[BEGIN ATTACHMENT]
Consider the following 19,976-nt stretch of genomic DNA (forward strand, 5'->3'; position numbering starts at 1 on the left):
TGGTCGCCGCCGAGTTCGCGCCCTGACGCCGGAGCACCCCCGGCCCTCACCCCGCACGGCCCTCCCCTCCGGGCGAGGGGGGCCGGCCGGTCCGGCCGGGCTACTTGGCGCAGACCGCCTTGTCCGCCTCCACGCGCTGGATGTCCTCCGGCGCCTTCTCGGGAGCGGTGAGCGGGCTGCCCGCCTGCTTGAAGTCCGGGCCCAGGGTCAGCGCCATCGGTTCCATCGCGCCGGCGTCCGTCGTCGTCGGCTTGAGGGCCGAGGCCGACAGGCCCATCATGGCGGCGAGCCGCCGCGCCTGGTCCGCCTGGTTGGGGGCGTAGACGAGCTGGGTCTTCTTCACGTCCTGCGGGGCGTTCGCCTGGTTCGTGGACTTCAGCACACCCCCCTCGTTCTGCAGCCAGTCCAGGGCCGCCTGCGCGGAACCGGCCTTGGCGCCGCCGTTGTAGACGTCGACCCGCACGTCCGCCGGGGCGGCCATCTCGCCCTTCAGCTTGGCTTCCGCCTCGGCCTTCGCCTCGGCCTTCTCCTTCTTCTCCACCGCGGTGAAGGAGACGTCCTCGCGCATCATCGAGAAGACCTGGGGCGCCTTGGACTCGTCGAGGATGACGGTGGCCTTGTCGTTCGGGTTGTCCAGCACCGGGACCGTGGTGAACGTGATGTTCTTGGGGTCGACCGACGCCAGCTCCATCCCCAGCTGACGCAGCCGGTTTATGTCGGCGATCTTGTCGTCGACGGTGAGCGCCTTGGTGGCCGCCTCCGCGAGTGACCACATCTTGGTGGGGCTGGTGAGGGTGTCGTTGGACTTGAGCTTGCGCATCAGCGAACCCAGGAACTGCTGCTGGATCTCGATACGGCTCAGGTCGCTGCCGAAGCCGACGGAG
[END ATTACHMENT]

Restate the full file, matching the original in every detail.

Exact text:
Consider the following 19,976-nt stretch of genomic DNA (forward strand, 5'->3'; position numbering starts at 1 on the left):
TGGTCGCCGCCGAGTTCGCGCCCTGACGCCGGAGCACCCCCGGCCCTCACCCCGCACGGCCCTCCCCTCCGGGCGAGGGGGGCCGGCCGGTCCGGCCGGGCTACTTGGCGCAGACCGCCTTGTCCGCCTCCACGCGCTGGATGTCCTCCGGCGCCTTCTCGGGAGCGGTGAGCGGGCTGCCCGCCTGCTTGAAGTCCGGGCCCAGGGTCAGCGCCATCGGTTCCATCGCGCCGGCGTCCGTCGTCGTCGGCTTGAGGGCCGAGGCCGACAGGCCCATCATGGCGGCGAGCCGCCGCGCCTGGTCCGCCTGGTTGGGGGCGTAGACGAGCTGGGTCTTCTTCACGTCCTGCGGGGCGTTCGCCTGGTTCGTGGACTTCAGCACACCCCCCTCGTTCTGCAGCCAGTCCAGGGCCGCCTGCGCGGAACCGGCCTTGGCGCCGCCGTTGTAGACGTCGACCCGCACGTCCGCCGGGGCGGCCATCTCGCCCTTCAGCTTGGCTTCCGCCTCGGCCTTCGCCTCGGCCTTCTCCTTCTTCTCCACCGCGGTGAAGGAGACGTCCTCGCGCATCATCGAGAAGACCTGGGGCGCCTTGGACTCGTCGAGGATGACGGTGGCCTTGTCGTTCGGGTTGTCCAGCACCGGGACCGTGGTGAACGTGATGTTCTTGGGGTCGACCGACGCCAGCTCCATCCCCAGCTGACGCAGCCGGTTTATGTCGGCGATCTTGTCGTCGACGGTGAGCGCCTTGGTGGCCGCCTCCGCGAGTGACCACATCTTGGTGGGGCTGGTGAGGGTGTCGTTGGACTTGAGCTTGCGCATCAGCGAACCCAGGAACTGCTGCTGGATCTCGATACGGCTCAGGTCGCTGCCGAAGCCGACGGAG